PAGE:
From the Publisher’s Website:
1. Ending a knitted work.
2. Releasing lines holding a boat to its mooring.
3. Letting go…
On a tiny island off the west coast of Ireland, the fishermen’s handmade sweaters tell a story. Each is unique—feelings stitched into rows, memories into patterns.
It is here that Rebecca Moray comes to research a book on Irish knitting. With her daughter, Rowan, accompanying her, she hopes to lose herself in the history of the island and forget her own painful past. Soon, the townsfolk’s warm embrace wraps Rebecca and Rowan in a world of friendship, laughter, and love.
And it is here that young Rowan befriends Sean Morahan, a cantankerous old fisherman, despite his attempts to scare her off. As Rebecca watches her daughter interact with Morahan, she recognizes in his eyes a look that speaks of a dark knowledge not unlike her own. And when current storms threaten to resurrect old ones, Morahan and Rebecca find themselves on a collision course—with Rowan caught between them—each buffeted by waves of regret and recrimination. Only by walking headfirst into the winds will they find the faith to forgive without forgetting…and reach the shore.
Casting Off is a lyrical story told about Rebecca and her daughter Rowan, spending a summer on an island off Galway Bay in Ireland, to study the history of Irish Ganseys. Or so that is her excuse to continue running from something she does not know how to forget. Each chapter begins with a knitting term, as well as the meaning behind the stitch design. As knitter I was intrigued and longed to know more about the meaning behind the famous gansey sweaters. These brief knitting descriptions are not just for knitters, they offer sage advise for any reader. Beginning with the first sentence to the very last written word, I was drawn into this brilliant world of sights, sounds and vivid colours. Dickson paints a vivid portrait of Ireland and this small island community and one could not help feeling endeared to the locals of the island and I immediately I knew I would find the gruff Sean endearing. The novel flashing between a past Rebecca is trying to repress and the present life she is struggling to create for herself and her daughter. Meanwhile her daughter, Rowan, endears herself to Sean, a local who most avoid and children fear. It is through Rowan that Sean relearns to live, rather than grieving over a tragedy some 40 years past. As with Rebecca, we learn about Sean through a series of well-placed flashbacks and with Sean, colours. Throughout this novel I could not help but think about my friends and how much they would love this novel, as much as me. There is a poetic quality that draws one in and holds one’s heart. This novel is not only about how a small Irish community helps each other, rather delves much deeper into the rich heritage, the bonds that tie us all together. It is my opinion that all readers would indeed find this novel a brilliant read and one I truly think everyone can draw something about living and letting go, trusting all will be fine.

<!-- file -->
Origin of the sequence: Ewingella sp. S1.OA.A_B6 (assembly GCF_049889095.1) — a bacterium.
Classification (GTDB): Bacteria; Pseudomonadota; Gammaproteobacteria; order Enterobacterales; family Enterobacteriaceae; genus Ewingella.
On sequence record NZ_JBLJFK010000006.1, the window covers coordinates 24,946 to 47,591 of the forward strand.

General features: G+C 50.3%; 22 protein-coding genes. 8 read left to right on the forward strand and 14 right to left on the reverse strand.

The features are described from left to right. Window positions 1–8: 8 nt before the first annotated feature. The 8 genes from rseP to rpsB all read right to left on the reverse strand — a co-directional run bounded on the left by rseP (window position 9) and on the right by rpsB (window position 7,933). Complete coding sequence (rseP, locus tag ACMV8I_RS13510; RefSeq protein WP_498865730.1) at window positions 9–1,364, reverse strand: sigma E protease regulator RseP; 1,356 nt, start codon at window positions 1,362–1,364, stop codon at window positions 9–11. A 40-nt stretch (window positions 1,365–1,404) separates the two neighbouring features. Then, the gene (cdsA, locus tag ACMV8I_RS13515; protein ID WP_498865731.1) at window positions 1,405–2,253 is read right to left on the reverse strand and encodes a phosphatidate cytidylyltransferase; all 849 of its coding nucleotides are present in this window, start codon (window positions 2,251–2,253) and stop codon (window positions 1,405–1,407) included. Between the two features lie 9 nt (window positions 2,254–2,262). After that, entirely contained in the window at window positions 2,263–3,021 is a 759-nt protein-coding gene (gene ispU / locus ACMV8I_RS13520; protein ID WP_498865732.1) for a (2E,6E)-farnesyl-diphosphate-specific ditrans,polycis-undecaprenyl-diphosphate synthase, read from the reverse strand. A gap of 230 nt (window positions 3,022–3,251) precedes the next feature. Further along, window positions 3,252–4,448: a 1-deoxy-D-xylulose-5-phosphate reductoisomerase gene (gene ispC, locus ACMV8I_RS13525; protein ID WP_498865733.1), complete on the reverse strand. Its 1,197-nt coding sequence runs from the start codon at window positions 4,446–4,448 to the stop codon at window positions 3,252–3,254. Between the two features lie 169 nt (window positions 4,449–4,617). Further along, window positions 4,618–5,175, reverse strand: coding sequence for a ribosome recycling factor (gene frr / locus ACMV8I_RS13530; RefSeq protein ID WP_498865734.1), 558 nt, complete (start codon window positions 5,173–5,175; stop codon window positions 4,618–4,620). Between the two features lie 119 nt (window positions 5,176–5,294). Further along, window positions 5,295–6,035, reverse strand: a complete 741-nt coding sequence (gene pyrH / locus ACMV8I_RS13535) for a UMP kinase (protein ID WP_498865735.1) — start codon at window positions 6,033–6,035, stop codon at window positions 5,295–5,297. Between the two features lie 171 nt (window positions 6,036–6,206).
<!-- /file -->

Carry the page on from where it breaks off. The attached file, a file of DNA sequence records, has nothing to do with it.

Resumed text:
I was given this copy to review by Penguin. My reviw of this book was in no way influenced by my receiving a copy.